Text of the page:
Police report: Slurring, glassy-eyed county employee refused breath test

EDINBURG — An employee with the public defender’s office refused to submit to a blood alcohol level test and was found in possession of more than a gram of cocaine during a traffic stop last week, according to police reports.

Isidro Sepulveda III of Edinburg was booked into county jail just after midnight June 8 after a Texas Department of Public Safety trooper stopped him for speeding, records show.

Sepulveda’s status with the Hidalgo County Public Defender’s office remains unknown after the office’s director — Chief Public Defender Jaime E. Gonzalez — said he was unable to comment on matters related to personnel.

The county employee handbook outlines that it is the responsibility of the employee to report any drug and alcohol-related arrests or convictions to their department head or elected official.

“Failure to report such an offense may result in disciplinary action in accordance with all county personnel policies and applicable state law,” the handbook states.

Asked Monday if Sepulveda would face a suspension, District Attorney Ricardo Rodriguez Jr. said the decision to punish Sepulveda would be left up to Gonzalez.

The 24-year-old county employee is the son of Isidro Sepulveda Jr., the head of the Hidalgo County Indigent Defense Program.

Sepulveda was released after he posted an $8,000 bond the day of his arrest, jail records show.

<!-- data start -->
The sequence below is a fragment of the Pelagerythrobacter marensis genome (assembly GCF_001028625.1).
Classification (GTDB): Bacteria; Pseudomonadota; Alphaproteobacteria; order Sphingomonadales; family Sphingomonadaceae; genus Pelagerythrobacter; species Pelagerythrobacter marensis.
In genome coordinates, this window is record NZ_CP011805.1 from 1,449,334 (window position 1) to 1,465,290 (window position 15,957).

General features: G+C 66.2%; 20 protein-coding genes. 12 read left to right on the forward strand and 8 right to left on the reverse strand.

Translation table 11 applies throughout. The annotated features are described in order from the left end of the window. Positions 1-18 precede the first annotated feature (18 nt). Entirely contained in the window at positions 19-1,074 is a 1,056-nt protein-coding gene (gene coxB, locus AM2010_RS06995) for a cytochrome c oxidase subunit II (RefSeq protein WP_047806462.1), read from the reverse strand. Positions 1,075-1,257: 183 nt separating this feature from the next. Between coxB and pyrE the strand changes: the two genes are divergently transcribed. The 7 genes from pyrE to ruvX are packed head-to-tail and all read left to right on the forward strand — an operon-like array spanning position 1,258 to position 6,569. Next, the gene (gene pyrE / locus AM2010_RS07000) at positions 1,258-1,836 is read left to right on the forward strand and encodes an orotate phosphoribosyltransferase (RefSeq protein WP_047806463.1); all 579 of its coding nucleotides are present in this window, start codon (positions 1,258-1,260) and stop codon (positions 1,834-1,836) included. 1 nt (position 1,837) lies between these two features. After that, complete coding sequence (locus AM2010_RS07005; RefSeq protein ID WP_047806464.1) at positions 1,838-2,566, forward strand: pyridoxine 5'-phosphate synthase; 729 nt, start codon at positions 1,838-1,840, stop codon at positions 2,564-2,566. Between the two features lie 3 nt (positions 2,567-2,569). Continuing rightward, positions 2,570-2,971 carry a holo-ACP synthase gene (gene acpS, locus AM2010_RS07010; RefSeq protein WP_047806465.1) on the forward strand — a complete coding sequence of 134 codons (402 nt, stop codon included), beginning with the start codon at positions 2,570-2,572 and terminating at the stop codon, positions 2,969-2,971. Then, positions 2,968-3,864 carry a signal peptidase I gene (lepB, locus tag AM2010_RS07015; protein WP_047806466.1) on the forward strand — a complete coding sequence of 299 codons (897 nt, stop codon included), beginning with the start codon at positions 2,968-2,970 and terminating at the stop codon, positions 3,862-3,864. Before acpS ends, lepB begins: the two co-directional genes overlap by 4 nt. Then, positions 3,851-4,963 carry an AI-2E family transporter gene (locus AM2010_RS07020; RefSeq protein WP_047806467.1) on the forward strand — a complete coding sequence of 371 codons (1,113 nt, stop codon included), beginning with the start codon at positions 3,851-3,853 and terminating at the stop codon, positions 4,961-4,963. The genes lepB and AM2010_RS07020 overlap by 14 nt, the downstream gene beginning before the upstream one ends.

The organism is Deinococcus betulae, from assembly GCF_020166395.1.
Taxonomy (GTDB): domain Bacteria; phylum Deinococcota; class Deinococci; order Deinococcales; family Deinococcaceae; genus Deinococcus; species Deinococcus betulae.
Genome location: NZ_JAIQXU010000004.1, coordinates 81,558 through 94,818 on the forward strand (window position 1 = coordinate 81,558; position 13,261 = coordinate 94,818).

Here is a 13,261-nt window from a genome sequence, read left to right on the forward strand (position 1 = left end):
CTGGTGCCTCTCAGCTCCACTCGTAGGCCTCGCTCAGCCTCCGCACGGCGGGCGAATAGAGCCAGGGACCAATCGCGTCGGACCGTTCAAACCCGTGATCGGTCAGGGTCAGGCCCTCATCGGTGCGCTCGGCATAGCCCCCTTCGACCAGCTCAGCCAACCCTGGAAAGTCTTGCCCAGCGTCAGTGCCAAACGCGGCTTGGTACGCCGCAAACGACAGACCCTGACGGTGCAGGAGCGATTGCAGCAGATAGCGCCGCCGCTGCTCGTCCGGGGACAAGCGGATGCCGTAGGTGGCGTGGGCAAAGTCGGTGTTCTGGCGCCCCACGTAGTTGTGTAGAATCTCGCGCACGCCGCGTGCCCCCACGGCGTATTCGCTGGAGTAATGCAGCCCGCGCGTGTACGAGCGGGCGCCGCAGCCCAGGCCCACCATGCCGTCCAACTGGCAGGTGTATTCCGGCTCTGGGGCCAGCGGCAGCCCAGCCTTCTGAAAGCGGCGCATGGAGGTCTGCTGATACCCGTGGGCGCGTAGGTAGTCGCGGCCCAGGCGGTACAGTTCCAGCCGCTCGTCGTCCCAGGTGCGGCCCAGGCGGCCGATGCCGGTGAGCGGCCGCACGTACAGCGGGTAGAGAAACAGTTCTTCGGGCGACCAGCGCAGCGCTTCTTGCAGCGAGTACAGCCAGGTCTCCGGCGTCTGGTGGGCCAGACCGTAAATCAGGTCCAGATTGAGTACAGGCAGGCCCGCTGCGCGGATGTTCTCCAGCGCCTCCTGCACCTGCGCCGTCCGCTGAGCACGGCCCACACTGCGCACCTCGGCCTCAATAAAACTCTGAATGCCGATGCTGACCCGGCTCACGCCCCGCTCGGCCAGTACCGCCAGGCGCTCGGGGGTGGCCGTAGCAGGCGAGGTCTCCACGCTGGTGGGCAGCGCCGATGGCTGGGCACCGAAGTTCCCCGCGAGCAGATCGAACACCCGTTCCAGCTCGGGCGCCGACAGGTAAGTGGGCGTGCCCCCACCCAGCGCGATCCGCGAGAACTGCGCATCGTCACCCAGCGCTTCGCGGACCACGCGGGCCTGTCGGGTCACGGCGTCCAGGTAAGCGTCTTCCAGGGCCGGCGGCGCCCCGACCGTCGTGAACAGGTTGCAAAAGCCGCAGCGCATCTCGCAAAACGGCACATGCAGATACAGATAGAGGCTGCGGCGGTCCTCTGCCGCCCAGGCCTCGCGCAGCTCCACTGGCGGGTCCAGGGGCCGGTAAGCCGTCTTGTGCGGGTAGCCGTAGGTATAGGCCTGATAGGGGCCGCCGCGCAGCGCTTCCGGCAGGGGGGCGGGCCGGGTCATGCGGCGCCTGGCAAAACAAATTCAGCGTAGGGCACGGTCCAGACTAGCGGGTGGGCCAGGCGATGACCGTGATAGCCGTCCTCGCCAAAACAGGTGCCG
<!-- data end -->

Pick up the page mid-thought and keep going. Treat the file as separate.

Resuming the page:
Sepulveda’s trouble began last week after a DPS trooper stopped him for speeding at about 11:50 p.m. Wednesday near Schunior Road west of U.S. Highway 281 in Edinburg, according to the criminal complaint.

The trooper reported observing Sepulveda’s 2017 Chevrolet Colorado going 38 mph in a 30 mph zone and proceeded to pull him over.

During the encounter the trooper noticed Sepulveda had unsteady balance and was “heavy footed,” detected a moderate odor of alcohol from his breathe, blood shot, red, glassy eyes, mumbling and slow speech, the report states.

Sepulveda also failed multiple field sobriety tests, including the walk-and-turn, the one-leg stand and the “horizontal gaze” test, the report shows.

During his encounter with Sepulveda, the trooper found in his possession a small clear bag.

“Upon a search of his person after his arrest, a small clear bag containing a white powdered substance believed to be cocaine was discovered on Sepulveda,” the report states.

Sepulveda was charged with driving while intoxicated, a Class B misdemeanor, and possession of a controlled substance, more than one gram, a state jail felony.

According to court records, this is Sepulveda’s first charge for driving while intoxicated.

In February another county employee, Jorge Luis Ortegon II, 28, an attorney in the district attorney’s office, resigned over an allegation he assaulted an octogenarian during a celebration at a local restaurant.

If convicted of the felony drug charge, Sepulveda could face up to two years in county jail and a fine of $10,000.